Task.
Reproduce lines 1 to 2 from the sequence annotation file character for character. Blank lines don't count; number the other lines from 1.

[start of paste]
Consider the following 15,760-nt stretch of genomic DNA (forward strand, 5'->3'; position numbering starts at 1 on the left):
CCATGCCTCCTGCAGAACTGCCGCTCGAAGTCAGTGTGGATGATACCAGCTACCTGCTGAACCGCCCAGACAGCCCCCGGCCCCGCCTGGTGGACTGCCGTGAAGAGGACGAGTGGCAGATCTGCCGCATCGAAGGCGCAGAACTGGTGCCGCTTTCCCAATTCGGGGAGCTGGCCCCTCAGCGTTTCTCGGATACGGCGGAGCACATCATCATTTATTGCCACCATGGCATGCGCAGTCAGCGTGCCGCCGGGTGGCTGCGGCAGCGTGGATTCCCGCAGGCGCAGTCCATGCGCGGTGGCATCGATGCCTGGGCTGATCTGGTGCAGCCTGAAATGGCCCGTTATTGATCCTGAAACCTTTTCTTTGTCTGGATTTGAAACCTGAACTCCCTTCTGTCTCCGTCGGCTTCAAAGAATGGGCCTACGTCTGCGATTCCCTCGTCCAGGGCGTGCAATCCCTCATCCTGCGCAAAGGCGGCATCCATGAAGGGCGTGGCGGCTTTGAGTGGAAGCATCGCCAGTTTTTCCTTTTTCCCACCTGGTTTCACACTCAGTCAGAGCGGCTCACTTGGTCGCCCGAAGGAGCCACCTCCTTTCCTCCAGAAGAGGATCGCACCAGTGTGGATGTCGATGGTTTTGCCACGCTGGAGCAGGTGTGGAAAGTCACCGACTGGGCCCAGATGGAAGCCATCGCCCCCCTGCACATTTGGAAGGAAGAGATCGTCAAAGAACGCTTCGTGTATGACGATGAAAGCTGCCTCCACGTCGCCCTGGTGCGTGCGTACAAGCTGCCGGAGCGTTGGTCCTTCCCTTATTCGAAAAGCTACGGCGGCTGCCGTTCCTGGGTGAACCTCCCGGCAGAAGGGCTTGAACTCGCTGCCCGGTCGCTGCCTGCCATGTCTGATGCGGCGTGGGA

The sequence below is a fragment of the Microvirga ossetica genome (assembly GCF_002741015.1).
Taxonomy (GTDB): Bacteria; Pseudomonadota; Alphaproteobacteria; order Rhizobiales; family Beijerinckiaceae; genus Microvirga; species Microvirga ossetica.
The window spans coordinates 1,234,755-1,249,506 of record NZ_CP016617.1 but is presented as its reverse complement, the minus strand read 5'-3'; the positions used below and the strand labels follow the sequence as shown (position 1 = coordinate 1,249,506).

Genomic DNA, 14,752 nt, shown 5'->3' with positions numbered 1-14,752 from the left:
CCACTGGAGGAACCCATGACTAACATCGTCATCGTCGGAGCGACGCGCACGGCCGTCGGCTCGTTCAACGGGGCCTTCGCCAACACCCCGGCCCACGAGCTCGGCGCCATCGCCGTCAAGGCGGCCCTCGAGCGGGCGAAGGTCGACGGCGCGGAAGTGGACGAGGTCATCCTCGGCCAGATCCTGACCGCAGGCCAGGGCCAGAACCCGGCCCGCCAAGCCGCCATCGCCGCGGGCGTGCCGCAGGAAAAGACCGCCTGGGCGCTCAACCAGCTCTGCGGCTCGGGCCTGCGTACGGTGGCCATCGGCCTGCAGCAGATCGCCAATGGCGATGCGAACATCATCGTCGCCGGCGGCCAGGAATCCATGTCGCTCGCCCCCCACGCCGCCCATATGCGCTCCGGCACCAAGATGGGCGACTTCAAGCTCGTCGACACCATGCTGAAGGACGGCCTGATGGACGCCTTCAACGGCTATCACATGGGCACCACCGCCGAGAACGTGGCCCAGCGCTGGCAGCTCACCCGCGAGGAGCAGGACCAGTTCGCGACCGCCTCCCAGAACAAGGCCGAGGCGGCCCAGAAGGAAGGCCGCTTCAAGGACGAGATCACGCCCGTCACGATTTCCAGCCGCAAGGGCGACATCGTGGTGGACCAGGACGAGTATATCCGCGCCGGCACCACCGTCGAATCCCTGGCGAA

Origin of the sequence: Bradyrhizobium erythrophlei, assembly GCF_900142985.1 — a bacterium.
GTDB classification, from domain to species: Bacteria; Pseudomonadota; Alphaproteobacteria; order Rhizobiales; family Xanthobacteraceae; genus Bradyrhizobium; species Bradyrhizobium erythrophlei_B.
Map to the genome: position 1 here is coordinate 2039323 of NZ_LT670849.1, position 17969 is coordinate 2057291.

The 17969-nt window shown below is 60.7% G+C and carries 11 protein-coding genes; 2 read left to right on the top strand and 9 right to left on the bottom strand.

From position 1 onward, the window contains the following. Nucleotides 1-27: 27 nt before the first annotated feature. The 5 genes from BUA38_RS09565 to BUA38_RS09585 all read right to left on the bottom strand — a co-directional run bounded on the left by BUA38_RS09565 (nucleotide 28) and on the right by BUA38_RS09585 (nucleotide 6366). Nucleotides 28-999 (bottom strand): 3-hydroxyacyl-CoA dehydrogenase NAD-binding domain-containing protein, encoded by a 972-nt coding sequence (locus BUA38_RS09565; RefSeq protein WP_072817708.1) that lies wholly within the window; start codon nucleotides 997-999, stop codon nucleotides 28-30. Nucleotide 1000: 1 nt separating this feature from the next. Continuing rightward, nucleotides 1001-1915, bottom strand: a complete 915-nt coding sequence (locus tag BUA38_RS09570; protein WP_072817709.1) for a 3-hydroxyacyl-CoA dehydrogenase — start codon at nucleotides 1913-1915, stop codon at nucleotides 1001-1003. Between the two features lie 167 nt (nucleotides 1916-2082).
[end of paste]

Consider the following 15,760-nt stretch of genomic DNA (forward strand, 5'->3'; position numbering starts at 1 on the left):
CCATGCCTCCTGCAGAACTGCCGCTCGAAGTCAGTGTGGATGATACCAGCTACCTGCTGAACCGCCCAGACAGCCCCCGGCCCCGCCTGGTGGACTGCCGTGAAGAGGACGAGTGGCAGATCTGCCGCATCGAAGGCGCAGAACTGGTGCCGCTTTCCCAATTCGGGGAGCTGGCCCCTCAGCGTTTCTCGGATACGGCGGAGCACATCATCATTTATTGCCACCATGGCATGCGCAGTCAGCGTGCCGCCGGGTGGCTGCGGCAGCGTGGATTCCCGCAGGCGCAGTCCATGCGCGGTGGCATCGATGCCTGGGCTGATCTGGTGCAGCCTGAAATGGCCCGTTATTGATCCTGAAACCTTTTCTTTGTCTGGATTTGAAACCTGAACTCCCTTCTGTCTCCGTCGGCTTCAAAGAATGGGCCTACGTCTGCGATTCCCTCGTCCAGGGCGTGCAATCCCTCATCCTGCGCAAAGGCGGCATCCATGAAGGGCGTGGCGGCTTTGAGTGGAAGCATCGCCAGTTTTTCCTTTTTCCCACCTGGTTTCACACTCAGTCAGAGCGGCTCACTTGGTCGCCCGAAGGAGCCACCTCCTTTCCTCCAGAAGAGGATCGCACCAGTGTGGATGTCGATGGTTTTGCCACGCTGGAGCAGGTGTGGAAAGTCACCGACTGGGCCCAGATGGAAGCCATCGCCCCCCTGCACATTTGGAAGGAAGAGATCGTCAAAGAACGCTTCGTGTATGACGATGAAAGCTGCCTCCACGTCGCCCTGGTGCGTGCGTACAAGCTGCCGGAGCGTTGGTCCTTCCCTTATTCGAAAAGCTACGGCGGCTGCCGTTCCTGGGTGAACCTCCCGGCAGAAGGGCTTGAACTCGCTGCCCGGTCGCTGCCTGCCATGTCTGATGCGGCGTGGGA